GC: It’s a tricky thing to find very intimate moments in a film of this scale. We were encouraged to improvise and the camera would just follow us and actually that was a really useful way to discover the dynamic between these characters. A lot of the time we were trying to make each other laugh and we found joy in those moments which is rare in a film of this size where there’s so much spectacle.
Gemma, how did it feel returning to the MCU and how was this experience different than “Captain Marvel”?
GC: I feel very lucky to be back. I certainly wasn’t expecting to be back so soon. It was great to not be painted blue this time, spending four hours in the makeup chair every morning. It’s just fun to come back to a completely different project and tone and to get to work with an amazing bunch of people. I feel very lucky.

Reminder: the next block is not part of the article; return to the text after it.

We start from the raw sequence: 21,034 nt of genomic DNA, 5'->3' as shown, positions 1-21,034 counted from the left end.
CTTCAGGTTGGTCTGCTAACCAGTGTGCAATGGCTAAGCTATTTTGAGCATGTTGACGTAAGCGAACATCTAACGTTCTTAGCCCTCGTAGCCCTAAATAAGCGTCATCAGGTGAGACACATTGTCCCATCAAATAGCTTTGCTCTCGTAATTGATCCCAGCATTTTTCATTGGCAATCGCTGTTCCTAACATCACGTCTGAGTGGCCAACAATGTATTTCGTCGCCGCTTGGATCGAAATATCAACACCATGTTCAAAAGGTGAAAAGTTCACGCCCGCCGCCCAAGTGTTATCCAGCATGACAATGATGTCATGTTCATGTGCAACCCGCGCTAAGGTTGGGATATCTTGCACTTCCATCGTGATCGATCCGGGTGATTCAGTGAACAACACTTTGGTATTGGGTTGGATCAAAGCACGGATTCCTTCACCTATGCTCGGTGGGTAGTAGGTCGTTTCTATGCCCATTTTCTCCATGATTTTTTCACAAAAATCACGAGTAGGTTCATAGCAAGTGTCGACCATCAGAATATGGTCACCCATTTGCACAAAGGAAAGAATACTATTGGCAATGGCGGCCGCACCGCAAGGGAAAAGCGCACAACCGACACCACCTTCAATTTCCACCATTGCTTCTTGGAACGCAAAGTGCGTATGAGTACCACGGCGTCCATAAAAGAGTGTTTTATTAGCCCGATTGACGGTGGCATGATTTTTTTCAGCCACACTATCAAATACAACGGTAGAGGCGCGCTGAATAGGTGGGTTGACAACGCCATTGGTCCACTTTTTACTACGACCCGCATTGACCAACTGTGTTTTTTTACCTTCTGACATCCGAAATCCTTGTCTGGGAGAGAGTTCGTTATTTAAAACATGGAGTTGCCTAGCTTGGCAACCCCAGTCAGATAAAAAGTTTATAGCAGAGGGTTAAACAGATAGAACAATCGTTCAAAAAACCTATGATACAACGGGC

And Richard, you’re no stranger to being a part of a franchise with a built-in fanbase. What was it like for you joining the MCU?
RM: It was really exciting. With “Game of Thrones,” I didn’t know much about it before I began, but the MCU I knew a lot about. I’d seen and loved every movie so it’s surreal joining something that you’ve watched from outside. To be in scenes where we reference Thanos or events that have happened, you’re like “I know that from the movie!” But now to be a part of that universe is really special. I’m such a big fan of what Marvel has done so it’s an honor to be involved.
How does it feel for you both to enter the MCU at this stage where the universe is this huge, sprawling interconnected web?
RM: It’s a really exciting opportunity to emerge in this film as characters who have been there and lived through it all. It really adds another dimension to this world we already know and love.
GC: It felt like a unique opportunity to tell a story like this that is a bit of a departure for Marvel. Having already done one film, I jumped at the chance to come back and make a film that’s so epic, intimate and has really character-driven moments but also takes place over such an epic scale of time. It feels exciting and a bit of a risk as well, not knowing how audiences are going to react to that.